Studies in Voice-Over Narration: “Double Indemnity”

Part 2 of a five-part series on movies where voice-over narration works.

I set this discussion into motion here and here. To wit: Hollywood conventional wisdom is that voice-over narration and flashbacks are a no-no, yet some of the greatest movies ever produced use these narrative devices including Fight Club, Goodfellas, The Silence of the Lambs, and Rashomon.

My conclusion: Voice-over narration and flashbacks are not inherently bad, rather they are tainted by how poorly they get executed by inexperienced writers.

Goal: Find five movies in which each is used well, then analyze those movies to come up with — hopefully — guidelines on how best to handle this pair of narrative devices.

Today the second of five movies using voice-over narration: Double Indemnity, the classic 1944 film noir movie written by Raymond Chandler and Billy Wilder, adapting a novella by James M. Cain. The script sets up the voice-over narration through a physical device: A wounded Walter Neff [Fred MacMurray] staggers into his office and records a confession of his crimes on a dictaphone:

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“Double Indemnity”

Here is the first example in the script:

He interrupts the dictation, lays down the horn on the desk.
He takes his lighted cigarette from the ash tray, puffs it
two or three times, and kills it. He picks up the horn again.

(His voice is now
quiet and contained)
It began last May. About the end of
May, it was. I had to run out to
Glendale to deliver a policy on some
dairy trucks. On the way back I
remembered this auto renewal on Los
Feliz. So I decided to run over there.
It was one of those Calif. Spanish
houses everyone was nuts about 10 or
15 years ago. This one must have
cost somebody about 30,000 bucks —
that is, if he ever finished paying
for it.

As he goes on speaking, SLOW DISSOLVE TO:


Palm trees line the street, middle-class houses, mostly in
Spanish style. Some kids throwing a baseball back and forth
across a couple of front lawns. An ice cream wagon dawdles
along the block. Neff’s coupe meets and passes the ice cream
wagon and stops before one of the Spanish houses. Neff gets
out. He carries a briefcase, his hat is a little on the back
of his head. His movements are easy and full of ginger. He
inspects the house, checks the number, goes up on the front
porch and rings the bell.

It was mid-afternoon, and it’s funny,
I can still remember the smell of
honeysuckle all along that block. I
felt like a million. There was no
way in all this world I could have
known that murder sometimes can smell
like honeysuckle…

Neff’s Voice is how they refer to it. The script returns to Neff’s narration frequently. For example, here is what is going on in Neff’s internal world after he first meets Phyllis Dietrichson [Barbara Stanwyck] wearing nothing but a towel:

The living room was still stuffy
from last night’s cigars. The windows
were closed and the sunshine coming
in through the Venetian blinds showed
up the dust in the air. The furniture
was kind of corny and old-fashioned,
but it had a comfortable look, as if
people really sat in it. On the piano,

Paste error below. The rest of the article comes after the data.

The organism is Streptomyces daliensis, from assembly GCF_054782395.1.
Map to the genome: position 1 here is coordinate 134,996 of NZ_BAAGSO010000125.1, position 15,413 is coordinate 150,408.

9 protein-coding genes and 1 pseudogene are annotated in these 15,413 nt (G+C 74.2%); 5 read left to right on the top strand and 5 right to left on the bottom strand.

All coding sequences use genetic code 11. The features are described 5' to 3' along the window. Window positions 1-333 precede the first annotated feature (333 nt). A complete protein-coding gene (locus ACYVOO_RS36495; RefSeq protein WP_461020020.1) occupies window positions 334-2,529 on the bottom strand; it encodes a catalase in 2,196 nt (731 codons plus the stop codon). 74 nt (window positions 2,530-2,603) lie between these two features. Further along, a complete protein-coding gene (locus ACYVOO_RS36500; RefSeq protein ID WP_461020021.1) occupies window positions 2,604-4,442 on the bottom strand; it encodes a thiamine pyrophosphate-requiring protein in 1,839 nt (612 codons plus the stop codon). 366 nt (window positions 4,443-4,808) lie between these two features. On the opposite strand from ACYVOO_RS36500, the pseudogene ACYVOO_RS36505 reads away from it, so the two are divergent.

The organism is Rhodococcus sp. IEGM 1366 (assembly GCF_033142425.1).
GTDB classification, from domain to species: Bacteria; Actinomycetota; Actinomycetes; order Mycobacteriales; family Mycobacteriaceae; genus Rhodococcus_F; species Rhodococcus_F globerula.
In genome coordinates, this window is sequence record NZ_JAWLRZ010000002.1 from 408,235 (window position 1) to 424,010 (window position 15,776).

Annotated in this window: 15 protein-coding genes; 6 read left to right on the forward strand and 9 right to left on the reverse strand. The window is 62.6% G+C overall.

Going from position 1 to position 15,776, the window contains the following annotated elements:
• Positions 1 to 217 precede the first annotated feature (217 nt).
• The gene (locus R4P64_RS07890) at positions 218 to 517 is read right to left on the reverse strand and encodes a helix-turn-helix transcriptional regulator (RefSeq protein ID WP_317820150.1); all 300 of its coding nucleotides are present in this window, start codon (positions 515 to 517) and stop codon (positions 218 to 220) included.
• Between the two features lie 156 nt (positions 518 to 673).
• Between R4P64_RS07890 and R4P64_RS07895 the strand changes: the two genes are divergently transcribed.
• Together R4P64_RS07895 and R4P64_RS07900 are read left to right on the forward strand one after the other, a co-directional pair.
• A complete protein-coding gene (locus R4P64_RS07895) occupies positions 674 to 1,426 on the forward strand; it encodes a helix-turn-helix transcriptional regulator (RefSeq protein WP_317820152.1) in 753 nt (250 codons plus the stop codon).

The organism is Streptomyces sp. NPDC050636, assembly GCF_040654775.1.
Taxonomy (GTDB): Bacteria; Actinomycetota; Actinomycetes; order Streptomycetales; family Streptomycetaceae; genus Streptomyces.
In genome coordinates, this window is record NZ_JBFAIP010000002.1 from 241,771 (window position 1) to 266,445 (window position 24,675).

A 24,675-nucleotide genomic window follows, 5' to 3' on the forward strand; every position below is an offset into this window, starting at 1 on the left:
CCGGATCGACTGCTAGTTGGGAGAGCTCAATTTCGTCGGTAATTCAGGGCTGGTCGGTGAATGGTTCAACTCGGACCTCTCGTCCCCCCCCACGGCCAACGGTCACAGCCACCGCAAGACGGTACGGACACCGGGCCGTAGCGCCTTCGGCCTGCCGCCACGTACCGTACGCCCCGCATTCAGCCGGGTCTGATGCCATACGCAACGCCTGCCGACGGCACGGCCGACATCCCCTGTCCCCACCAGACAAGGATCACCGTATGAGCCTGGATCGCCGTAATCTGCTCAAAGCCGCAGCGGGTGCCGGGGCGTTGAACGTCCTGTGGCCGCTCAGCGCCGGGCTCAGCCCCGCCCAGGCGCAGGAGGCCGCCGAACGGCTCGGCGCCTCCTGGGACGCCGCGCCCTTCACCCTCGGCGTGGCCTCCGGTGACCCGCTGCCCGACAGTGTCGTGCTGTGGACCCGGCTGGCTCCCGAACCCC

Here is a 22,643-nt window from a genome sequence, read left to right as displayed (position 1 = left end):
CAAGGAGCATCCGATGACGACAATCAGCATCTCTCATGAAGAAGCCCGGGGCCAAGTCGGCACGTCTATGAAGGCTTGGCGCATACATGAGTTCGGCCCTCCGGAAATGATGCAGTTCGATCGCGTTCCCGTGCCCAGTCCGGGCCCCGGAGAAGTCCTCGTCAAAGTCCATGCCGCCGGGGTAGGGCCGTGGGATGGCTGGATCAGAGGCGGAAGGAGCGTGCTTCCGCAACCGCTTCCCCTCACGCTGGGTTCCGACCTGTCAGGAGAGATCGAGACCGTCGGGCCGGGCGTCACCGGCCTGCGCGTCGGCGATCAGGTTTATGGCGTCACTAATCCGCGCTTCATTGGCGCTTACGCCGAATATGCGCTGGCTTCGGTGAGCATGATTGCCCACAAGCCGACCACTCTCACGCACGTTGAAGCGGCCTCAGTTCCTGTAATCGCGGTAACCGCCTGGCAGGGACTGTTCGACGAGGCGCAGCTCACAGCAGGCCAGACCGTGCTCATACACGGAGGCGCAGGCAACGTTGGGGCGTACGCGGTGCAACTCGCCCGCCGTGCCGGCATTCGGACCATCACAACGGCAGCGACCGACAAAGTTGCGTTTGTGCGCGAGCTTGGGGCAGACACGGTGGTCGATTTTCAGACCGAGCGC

in couple of fancy frames, were Mr.
Dietrichson and Lola, his daughter
by his first wife They had a bowl of
those little red goldfish on the
table behind the davenport, but, to
tell you the truth, Keyes, I wasn’t
a whole lot interested in goldfish
right then, nor in auto renewals,
nor in Mr. Dietrichson and his
daughter Lola. I was thinking about
that dame upstairs, and the way she
had looked at me, and I wanted to
see her again, close, without that
silly staircase between us.

Then after Neff, now fully smitten by Phyllis, realizes she wants to have her husband killed:

It had begun to rain outside and I
watched it get dark and didn’t even
turn on the light. That didn’t help
me either. I was all twisted up
inside, and I was still holding on
to that red-hot poker. And right
then it came over me that I hadn’t
walked out on anything at all, that
the hook was too strong, that this
wasn’t the end between her and me.
It was only the beginning.

The doorbell rings.

So at eight o’clock the bell would
ring and I would know who it was
without even having to think, as if
it was the most natural thing in the

By virtue of the voice-over narration — remember, it’s Neff’s confession — we can track his slide down the slippery slope straight into Phyllis’ arms.

Here is a quote from author James Ellroy from a documentary about Double Indemnity who makes this important point:

“The first person, narrated movie rests on one dynamic: It is the story of the person reciting the one great event of their life, the one big adventure of their life. In Walter Neff’s case, it’s the story of his dissolution and doom. And it’s very powerful.”

Could Double Indemnity have been produced without voice-over narration? Possibly. But would we be able to delve as deeply into the inner contours of the Protagonist’s descent? I doubt it.

In comparing The Shawshank Redemption and Double Indemnity, we see Red and Neff, a pair of men on different paths, one toward hope and salvation, the other toward “dissolution and doom.” Through the use of voice-over narration, we experience both in a more deeply personal way than we could have without the device.

So perhaps another guideline for using voice-over narration: If by using it, we get the most informative and entertaining version of the “one big adventure of their life,” then we can consider the possibility. But as always, the story needs to tell us this is the way it needs to be told.

What do glean about voice-over narration from Double Indemnity? If you have some thoughts, please go to comments and share them.

For Part 1 of the series on voice-over narration, The Shawshank Redemption, go here.

Tomorrow: Fight Club.

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